Alfred and Alma's daughter Patricia Hitchcock was in "Psycho," but now at age 84 and reportedly unwell, she was unable to help with the production of "Hitchcock." Other living relatives of folks from the film, however, obliged. Scarlett Johansson, who plays Janet Leigh, got an assist from Janet's daughter, Jamie Lee Curtis. "I had such a nice back-and-forth with her, and I got to pick her brain. It might be strange to have someone playing your mother, so I reached out to say I had every intention of honoring her mother and she was very gracious and just had wonderful things to say, which I knew would be the case."
Jessica Biel, who plays Vera Miles, went to the source to try to do the same. Miles was not interested in speaking to the actress playing her, but her grandson Jordan Essoe was "very interested." (And before you get any ideas, Biel laughed, "He's married!") "He's very nice and respectable and highly protective of his grandmother," Biel said. "She's not interested in having a public life. He was unsure of me at first, but I picked his brain for hours. He's probably the best historian on her career and who she was at the time."
Biel said that her goal was not to do an impersonation or to recreate Miles fully, because that would be "impossible." "So I grasped a facet of who she could have been, who she was as a woman, as an actor, in relation to Hitchcock," she said. "She didn't want to be a star. She wanted to be a respected actor, and that helped me with what she was doing on set, how she felt about being there, so recently after the 'Vertigo' experience," in which she had to drop out of the film because she was pregnant, causing a strain in her relationship with the director. "She had a grace and a massive intelligence, and that is what I was going for. I hope it worked!"
4) Those who worked with and knew Hitchcock say they're satisfied with the portrayal.
Marshall Schlom, who is now 84, worked as the script supervisor on "Psycho" as his second film, and when he visited the set of "Hitchcock," he got misty-eyed. "He said, 'You guys have given me my memories back,' " Gervasi recalled. Time and again, those who worked with the master of suspense have given their thumbs up to "Hitchcock," that the film got it right. "Schlom said he had to admit he was apprehensive, but we got the spirit of the man," Gervasi said. And it's not just Schlom — Gervasi also got positive feedback at screenings from the assistant director of "Topaz" and the key grip of "Family Plot." "The people who knew he was complex and crazy and recognized this human being that we've had in this film, and say we captured the mischief, the warmth, and insanity of the man they worked with every day, that's been really satisfying," Gervasi said. "That's the most moving thing, hearing that from the people who were there."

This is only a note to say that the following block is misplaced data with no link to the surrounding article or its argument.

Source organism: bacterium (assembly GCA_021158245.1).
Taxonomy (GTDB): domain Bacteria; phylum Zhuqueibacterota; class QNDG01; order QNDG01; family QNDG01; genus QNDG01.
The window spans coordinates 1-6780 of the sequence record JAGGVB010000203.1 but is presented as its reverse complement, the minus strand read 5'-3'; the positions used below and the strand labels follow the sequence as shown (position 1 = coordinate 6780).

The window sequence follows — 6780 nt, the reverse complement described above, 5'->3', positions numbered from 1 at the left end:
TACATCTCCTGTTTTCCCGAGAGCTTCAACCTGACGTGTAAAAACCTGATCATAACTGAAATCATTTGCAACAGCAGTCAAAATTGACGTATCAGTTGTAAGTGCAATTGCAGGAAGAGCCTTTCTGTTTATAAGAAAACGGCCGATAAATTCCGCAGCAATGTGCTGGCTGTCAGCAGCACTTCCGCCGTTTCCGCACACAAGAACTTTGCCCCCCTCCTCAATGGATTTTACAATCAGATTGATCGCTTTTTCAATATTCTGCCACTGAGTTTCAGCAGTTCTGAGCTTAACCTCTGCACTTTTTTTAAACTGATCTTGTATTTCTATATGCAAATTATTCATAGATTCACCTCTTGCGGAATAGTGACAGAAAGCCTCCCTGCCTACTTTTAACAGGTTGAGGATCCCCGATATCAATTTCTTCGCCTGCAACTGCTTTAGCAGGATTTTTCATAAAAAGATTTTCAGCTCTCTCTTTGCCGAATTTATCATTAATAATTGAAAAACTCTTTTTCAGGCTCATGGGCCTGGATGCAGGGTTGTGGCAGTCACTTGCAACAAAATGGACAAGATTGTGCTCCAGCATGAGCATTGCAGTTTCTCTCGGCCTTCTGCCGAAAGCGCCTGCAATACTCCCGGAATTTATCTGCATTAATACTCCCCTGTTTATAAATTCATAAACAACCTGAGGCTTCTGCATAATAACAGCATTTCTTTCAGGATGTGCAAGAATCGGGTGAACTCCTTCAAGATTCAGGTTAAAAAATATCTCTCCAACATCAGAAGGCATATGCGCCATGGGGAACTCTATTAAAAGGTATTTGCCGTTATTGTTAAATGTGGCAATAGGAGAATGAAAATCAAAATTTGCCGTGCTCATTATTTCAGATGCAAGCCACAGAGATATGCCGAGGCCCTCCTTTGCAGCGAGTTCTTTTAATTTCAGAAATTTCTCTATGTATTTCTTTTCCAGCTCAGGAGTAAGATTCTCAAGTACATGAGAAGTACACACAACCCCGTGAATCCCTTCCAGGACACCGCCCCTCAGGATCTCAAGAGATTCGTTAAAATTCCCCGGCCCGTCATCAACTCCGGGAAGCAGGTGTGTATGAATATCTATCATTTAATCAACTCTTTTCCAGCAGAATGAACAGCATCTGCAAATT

This is in sharp contrast to the recent portrayal of Hitchcock in "The Girl," which was a lot darker, and relied on Tippi Hedren's sexual harassment at the hands of the director during the making of "The Birds" and "Marnie." "For us, the important thing we wanted to show was not just the darkness," Gervasi said. "We didn't want to be judgmental of him. Often he's been deified, he's been vilified, and in answering the question, 'Was he good? Was he bad?' perhaps he was both. That doesn't settle well for people because it's unresolved. He was complicated, and that's what we're trying to say. We're trying to explore who he might have been."
5) Despite the positive feedback, Anthony Hopkins was insecure about his performance.
Anthony Hopkins tried to avoid the video monitors when he was on set, because he didn't want to see himself acting as Hitchcock. Of course, because he sat in the makeup chair for an hour to get the chin prosthetics and makeup in place, he knew what he looked like, but he didn't want to watch himself on screen. "I think it was because he was so frightened that if he found himself wanting, he would not be able to do the next scene," Helen Mirren said. "So he would never review it, never check it. He would have been devastated and unable to continue."
Despite his efforts, Hopkins did see himself on the video playback once. "I saw just one look, and I couldn't see anymore," he said, "because I wasn't sure that I'd got it right. My insecurity was so deep that I just wanted to go and run away to Tierra del Fuego, or somewhere like that." Mirren said that Hopkins' work is "so tiny and subtle and minimalist," despite the makeup and fat suit, that she was "completely unaware of the fact that he was wearing anything. He became my husband Hitch."
Gervasi credits Hopkins with many of the film's subtle moments, such as when Hitch gives just the teensiest amount of physical affection to Alma in two scenes, one of which he touches the side of her face and another when he touches her shoulder. "It was his idea to stage Alma's sitting on the bed, when they're not looking at each other," the director said. "And with incredible restraint, he barely touches her, because he has the frustration of not being able to quite express himself. He says, 'You deserve better,' and he gently touches her shoulder, and that was it. It was the most brilliant of instincts."
Gervasi said it was also Hopkins' idea to insert the slightest amount of Cockney accent in Hitch's poolside speech to Alma about wanting to make "Psycho" so he could feel the freedom of making films like he did when he was younger. "The accent he put on for his 'Hitchcock Presents' shows when he became known as 'the great Alfred Hitchcock' I think was for the benefit of American audiences, so they must have thought he sounded like this high-born aristocrat, which he wasn't," Hopkins said. "And I'm sure in his domestic life, he spoke just like he would have done 30 years before, 40 years before, when he lived as a young man in London."
"The tiniest bit of Cockney comes through," Gervasi noted, "because he's really this working class guy. Those little brilliant touches are what make it so rich. I think it's one of the best performances he's given in fucking years."
“Hitchcock” opens in limited release on Friday, November 23rd.